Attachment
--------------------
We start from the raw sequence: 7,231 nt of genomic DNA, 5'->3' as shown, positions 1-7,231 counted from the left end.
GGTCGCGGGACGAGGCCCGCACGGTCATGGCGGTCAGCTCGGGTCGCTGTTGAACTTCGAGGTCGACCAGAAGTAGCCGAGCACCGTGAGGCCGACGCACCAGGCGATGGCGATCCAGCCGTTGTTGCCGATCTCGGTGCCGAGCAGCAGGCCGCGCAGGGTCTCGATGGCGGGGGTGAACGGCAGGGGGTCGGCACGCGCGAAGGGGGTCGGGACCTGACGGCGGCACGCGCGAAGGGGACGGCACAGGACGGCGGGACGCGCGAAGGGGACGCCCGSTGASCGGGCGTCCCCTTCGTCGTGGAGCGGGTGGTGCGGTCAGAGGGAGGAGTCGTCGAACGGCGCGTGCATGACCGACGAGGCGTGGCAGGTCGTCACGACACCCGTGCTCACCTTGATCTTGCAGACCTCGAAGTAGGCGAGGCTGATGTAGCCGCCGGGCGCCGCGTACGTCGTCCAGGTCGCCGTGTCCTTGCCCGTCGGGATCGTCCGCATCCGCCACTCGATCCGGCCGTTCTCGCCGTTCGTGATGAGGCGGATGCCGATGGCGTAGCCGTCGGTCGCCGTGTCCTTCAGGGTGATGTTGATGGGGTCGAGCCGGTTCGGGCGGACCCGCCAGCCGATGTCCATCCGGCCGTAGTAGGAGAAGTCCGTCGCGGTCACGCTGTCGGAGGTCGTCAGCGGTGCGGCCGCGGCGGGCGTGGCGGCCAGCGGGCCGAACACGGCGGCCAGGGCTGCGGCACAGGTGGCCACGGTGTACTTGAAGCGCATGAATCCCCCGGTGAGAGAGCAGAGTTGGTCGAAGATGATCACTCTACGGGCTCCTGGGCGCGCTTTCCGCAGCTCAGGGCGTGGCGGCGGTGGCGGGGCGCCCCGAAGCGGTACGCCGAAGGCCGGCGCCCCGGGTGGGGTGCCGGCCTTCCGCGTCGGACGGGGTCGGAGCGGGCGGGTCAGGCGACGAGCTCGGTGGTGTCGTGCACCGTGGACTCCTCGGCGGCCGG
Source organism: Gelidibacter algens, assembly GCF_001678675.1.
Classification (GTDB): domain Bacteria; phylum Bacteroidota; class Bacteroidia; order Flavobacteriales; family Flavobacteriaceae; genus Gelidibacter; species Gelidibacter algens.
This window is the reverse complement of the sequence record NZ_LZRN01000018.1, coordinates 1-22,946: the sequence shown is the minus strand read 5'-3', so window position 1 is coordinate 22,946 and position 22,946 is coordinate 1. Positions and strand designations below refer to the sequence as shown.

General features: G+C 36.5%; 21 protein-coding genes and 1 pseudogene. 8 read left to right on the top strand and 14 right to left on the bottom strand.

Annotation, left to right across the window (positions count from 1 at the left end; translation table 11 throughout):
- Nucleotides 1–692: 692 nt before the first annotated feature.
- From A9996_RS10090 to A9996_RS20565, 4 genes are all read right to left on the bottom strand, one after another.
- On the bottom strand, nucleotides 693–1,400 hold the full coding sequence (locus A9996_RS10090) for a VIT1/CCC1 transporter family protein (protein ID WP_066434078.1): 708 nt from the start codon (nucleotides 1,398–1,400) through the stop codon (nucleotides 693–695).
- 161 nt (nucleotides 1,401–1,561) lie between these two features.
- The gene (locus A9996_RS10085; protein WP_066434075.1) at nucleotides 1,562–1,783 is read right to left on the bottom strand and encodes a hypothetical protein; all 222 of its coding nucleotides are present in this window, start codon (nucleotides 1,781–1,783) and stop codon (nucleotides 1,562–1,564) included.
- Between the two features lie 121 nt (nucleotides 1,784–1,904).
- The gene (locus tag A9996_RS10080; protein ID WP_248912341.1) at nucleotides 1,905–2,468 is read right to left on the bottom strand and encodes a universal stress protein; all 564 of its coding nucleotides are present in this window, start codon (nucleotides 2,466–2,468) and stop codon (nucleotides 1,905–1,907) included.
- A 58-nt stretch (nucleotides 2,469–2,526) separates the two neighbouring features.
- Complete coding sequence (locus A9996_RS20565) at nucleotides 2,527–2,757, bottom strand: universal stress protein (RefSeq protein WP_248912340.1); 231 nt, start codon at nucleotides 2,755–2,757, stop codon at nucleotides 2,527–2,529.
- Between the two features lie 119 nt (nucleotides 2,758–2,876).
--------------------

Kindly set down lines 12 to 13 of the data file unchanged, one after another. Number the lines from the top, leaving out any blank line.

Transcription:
- The gene (locus A9996_RS10085; protein WP_066434075.1) at nucleotides 1,562–1,783 is read right to left on the bottom strand and encodes a hypothetical protein; all 222 of its coding nucleotides are present in this window, start codon (nucleotides 1,781–1,783) and stop codon (nucleotides 1,562–1,564) included.
- Between the two features lie 121 nt (nucleotides 1,784–1,904).